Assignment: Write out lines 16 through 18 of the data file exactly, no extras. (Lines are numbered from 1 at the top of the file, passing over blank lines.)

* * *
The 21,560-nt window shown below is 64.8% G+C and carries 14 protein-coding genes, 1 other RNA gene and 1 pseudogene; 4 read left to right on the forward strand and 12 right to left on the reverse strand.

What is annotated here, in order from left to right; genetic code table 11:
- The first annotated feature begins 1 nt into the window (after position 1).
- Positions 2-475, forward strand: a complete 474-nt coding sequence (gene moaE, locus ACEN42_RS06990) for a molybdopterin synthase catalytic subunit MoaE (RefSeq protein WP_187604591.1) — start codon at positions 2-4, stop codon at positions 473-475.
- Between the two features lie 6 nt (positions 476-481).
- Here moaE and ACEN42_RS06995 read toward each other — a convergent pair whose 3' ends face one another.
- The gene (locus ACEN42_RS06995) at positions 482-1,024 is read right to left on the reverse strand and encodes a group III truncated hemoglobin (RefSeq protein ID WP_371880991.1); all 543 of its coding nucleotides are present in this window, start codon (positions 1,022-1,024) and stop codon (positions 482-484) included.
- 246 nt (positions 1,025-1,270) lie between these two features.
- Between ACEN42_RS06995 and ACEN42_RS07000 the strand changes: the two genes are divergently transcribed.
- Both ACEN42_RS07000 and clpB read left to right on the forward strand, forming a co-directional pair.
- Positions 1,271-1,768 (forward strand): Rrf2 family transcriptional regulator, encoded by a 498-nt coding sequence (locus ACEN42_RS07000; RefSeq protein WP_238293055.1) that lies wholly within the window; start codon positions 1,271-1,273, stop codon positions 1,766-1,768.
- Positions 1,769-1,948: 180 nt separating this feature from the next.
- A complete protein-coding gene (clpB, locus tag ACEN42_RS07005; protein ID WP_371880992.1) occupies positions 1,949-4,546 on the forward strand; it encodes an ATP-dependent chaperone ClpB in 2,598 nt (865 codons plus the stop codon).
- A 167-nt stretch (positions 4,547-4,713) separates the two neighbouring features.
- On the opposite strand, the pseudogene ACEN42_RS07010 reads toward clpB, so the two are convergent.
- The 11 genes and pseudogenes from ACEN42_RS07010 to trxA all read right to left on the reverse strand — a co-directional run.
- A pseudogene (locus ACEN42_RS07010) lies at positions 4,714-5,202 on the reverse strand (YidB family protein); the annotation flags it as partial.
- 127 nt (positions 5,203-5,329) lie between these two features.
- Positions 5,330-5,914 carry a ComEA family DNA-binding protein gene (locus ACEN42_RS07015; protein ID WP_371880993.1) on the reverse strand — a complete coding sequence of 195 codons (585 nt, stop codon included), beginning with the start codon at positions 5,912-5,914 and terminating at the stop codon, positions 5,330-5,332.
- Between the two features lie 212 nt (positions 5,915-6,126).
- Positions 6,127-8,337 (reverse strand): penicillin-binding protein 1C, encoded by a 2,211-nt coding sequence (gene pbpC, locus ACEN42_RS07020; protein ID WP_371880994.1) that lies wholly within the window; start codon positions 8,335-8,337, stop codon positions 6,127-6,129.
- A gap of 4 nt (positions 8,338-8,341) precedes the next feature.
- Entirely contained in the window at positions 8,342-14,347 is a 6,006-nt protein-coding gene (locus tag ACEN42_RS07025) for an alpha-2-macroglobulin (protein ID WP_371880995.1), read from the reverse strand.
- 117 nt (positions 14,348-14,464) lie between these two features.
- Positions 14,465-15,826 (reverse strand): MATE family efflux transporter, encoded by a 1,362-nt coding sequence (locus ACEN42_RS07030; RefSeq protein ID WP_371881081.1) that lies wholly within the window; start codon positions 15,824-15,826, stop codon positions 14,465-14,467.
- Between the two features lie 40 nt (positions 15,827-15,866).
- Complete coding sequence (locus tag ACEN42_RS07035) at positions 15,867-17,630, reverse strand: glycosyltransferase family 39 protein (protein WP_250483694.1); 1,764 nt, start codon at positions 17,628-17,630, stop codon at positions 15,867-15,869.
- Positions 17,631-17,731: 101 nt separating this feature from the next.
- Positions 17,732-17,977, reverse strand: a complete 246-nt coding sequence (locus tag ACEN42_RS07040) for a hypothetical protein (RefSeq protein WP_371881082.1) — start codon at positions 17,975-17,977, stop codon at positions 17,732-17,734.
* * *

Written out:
- The 11 genes and pseudogenes from ACEN42_RS07010 to trxA all read right to left on the reverse strand — a co-directional run.
- A pseudogene (locus ACEN42_RS07010) lies at positions 4,714-5,202 on the reverse strand (YidB family protein); the annotation flags it as partial.
- 127 nt (positions 5,203-5,329) lie between these two features.